Usually, GDV symptoms appear 2–3 hours after a substantial meal. It need not, however, be connected in any way to eating. Unproductive retching is the hallmark symptom of bloat (it looks like your dog has to throw up but nothing comes out). The abdomen feels hard to the touch and appears bloated. They can have trouble getting up or perhaps collapse, and their breathing might seem strained.
The stomach’s entrance and exit are obstructed when it becomes bloated and then turns. Extreme stomach distention reduces blood supply to the stomach and restricts blood flow to the rest of the body. Systemic shock results from substantially impaired systemic circulation. This disorder is almost always lethal if left untreated.
Emergency surgery is used to treat GDV. However, 10–30% of infected dogs die from GDV, even with urgent care and surgery.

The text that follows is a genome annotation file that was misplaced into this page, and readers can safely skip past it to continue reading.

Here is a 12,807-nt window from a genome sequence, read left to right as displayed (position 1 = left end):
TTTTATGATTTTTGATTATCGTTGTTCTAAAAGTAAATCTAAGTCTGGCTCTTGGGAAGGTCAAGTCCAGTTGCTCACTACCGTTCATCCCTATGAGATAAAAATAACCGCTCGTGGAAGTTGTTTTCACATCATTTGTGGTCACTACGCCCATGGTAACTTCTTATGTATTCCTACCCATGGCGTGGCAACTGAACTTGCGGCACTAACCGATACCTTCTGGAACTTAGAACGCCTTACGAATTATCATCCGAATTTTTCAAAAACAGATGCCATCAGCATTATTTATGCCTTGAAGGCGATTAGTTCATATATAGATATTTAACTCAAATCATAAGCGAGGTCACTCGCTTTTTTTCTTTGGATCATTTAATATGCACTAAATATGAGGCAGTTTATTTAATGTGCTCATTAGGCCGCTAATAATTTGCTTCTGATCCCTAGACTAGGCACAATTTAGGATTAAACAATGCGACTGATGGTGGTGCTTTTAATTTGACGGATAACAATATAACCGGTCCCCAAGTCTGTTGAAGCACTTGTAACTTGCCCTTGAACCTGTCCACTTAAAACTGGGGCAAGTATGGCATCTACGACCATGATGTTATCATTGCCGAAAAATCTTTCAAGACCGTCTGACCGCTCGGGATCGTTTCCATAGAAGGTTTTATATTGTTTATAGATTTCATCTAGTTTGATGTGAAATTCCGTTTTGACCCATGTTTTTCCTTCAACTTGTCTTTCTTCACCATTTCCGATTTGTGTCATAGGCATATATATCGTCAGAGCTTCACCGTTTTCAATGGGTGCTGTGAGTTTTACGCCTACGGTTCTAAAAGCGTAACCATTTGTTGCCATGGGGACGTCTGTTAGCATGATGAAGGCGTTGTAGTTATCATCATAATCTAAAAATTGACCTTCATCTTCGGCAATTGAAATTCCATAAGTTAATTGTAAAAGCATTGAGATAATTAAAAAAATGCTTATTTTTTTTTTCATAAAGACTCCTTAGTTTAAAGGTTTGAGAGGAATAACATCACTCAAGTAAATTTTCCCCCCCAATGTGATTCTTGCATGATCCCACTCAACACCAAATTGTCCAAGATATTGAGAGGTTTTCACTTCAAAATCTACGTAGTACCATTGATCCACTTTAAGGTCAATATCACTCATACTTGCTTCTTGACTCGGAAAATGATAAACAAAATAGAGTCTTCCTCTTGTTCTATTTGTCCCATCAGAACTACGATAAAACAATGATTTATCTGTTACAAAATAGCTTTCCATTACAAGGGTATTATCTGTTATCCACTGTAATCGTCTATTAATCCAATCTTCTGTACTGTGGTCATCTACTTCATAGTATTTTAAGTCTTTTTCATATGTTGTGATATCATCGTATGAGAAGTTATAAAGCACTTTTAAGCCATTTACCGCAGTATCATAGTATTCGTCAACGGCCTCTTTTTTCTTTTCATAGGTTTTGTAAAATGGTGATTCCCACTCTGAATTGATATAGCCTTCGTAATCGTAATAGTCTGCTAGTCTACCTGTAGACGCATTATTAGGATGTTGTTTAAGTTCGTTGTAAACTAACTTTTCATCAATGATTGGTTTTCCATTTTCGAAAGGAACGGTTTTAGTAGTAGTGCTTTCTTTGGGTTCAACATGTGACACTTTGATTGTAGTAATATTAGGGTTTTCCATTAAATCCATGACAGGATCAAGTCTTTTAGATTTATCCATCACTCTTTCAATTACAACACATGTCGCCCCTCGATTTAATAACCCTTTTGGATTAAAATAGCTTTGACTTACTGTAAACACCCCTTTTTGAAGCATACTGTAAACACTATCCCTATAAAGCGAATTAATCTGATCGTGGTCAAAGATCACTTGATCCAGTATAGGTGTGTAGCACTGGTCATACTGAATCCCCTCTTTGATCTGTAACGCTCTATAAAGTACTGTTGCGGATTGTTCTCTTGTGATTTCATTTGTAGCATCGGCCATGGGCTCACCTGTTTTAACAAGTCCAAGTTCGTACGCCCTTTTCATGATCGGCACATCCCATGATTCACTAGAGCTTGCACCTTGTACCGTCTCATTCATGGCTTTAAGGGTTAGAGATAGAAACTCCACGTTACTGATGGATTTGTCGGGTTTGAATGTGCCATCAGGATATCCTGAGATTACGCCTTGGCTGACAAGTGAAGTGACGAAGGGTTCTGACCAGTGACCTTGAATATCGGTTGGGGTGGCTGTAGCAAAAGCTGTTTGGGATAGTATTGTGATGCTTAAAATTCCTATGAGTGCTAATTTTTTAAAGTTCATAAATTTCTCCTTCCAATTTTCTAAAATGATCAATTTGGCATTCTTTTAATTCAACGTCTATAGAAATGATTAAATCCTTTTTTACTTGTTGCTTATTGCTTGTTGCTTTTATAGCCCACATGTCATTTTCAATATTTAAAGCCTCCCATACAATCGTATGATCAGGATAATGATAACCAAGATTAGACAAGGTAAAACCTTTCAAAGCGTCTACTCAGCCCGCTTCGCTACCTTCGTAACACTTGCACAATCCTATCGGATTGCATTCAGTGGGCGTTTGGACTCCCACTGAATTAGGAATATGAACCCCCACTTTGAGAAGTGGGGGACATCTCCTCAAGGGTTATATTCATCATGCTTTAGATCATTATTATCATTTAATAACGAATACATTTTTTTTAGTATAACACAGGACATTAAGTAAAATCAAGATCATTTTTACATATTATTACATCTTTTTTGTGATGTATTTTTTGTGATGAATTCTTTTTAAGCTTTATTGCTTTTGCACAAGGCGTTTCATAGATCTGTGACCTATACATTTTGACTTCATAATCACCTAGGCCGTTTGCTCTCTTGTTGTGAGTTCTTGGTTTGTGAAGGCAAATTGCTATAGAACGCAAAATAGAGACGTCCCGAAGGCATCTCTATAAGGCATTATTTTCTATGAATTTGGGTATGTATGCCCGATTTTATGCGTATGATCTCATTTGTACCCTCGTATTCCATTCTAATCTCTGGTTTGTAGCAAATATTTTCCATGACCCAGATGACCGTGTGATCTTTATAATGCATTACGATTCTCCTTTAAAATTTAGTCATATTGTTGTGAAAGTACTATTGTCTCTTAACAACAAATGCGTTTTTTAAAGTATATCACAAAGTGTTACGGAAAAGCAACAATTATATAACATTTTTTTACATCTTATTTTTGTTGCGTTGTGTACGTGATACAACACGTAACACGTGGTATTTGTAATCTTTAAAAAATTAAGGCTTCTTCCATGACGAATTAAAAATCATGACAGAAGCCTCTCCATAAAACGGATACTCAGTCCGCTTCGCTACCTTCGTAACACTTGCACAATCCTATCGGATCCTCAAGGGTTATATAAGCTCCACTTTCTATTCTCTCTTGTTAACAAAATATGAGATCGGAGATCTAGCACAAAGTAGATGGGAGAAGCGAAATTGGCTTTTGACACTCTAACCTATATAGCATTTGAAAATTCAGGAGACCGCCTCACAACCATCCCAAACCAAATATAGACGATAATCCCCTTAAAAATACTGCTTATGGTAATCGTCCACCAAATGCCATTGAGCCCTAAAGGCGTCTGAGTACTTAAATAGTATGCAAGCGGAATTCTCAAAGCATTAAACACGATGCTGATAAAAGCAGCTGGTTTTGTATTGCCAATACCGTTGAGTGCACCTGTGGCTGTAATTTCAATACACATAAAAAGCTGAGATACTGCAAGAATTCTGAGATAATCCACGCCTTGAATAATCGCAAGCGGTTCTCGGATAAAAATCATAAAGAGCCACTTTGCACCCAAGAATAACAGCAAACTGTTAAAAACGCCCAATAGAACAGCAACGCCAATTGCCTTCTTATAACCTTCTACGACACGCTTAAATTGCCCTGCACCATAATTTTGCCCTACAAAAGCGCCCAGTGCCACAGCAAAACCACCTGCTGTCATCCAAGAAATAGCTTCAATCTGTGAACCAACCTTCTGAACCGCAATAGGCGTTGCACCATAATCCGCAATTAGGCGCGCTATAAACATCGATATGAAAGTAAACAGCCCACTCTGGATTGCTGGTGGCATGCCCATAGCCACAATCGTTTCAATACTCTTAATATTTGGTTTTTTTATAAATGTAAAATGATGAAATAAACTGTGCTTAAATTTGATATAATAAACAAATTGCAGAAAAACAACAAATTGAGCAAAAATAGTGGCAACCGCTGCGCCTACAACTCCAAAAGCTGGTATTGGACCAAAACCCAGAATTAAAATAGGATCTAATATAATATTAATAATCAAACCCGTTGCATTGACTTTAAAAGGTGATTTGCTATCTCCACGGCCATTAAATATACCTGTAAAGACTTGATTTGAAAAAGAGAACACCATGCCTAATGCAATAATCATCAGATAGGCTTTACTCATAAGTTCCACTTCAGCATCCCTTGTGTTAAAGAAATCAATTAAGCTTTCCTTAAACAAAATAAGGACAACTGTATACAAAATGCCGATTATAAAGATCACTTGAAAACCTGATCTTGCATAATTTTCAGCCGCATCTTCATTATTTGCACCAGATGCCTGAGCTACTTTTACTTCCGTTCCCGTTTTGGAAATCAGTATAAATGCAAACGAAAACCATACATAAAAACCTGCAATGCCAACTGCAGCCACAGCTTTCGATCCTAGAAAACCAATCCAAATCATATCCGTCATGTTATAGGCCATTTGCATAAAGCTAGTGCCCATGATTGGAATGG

There are a few things that can be done at home to reduce the likelihood of bloat, such as feeding your dog at least twice daily and using a bowl that is on the ground rather than one that is elevated on a stand. The greatest method to calm your anxiety would be to think about having a gastropexy as a preventative procedure. By securing the stomach to the interior of the body wall during a preventive gastropexy, the stomach is prevented from rotating when it becomes bloated. This treatment can be carried out when a puppy is being spayed or neutered. Or even during a laparoscopic procedure on larger, already changed dogs.
Bloat is an extremely dangerous and life-threatening illness, thus it is preferable to attempt to avoid it than to cure it once it happens.
If you have inquiries concerning a prophylactic gastropexy, contact your primary care veterinarian.
Tuskegee University School of Veterinary Medicine awarded Dr. Shani Boone her degree in May 2004. Before coming to work with us as a full-time staff veterinarian, she finished her internship at Friendship. Dr. Boone is employed by our departments of Surgery and Primary Care.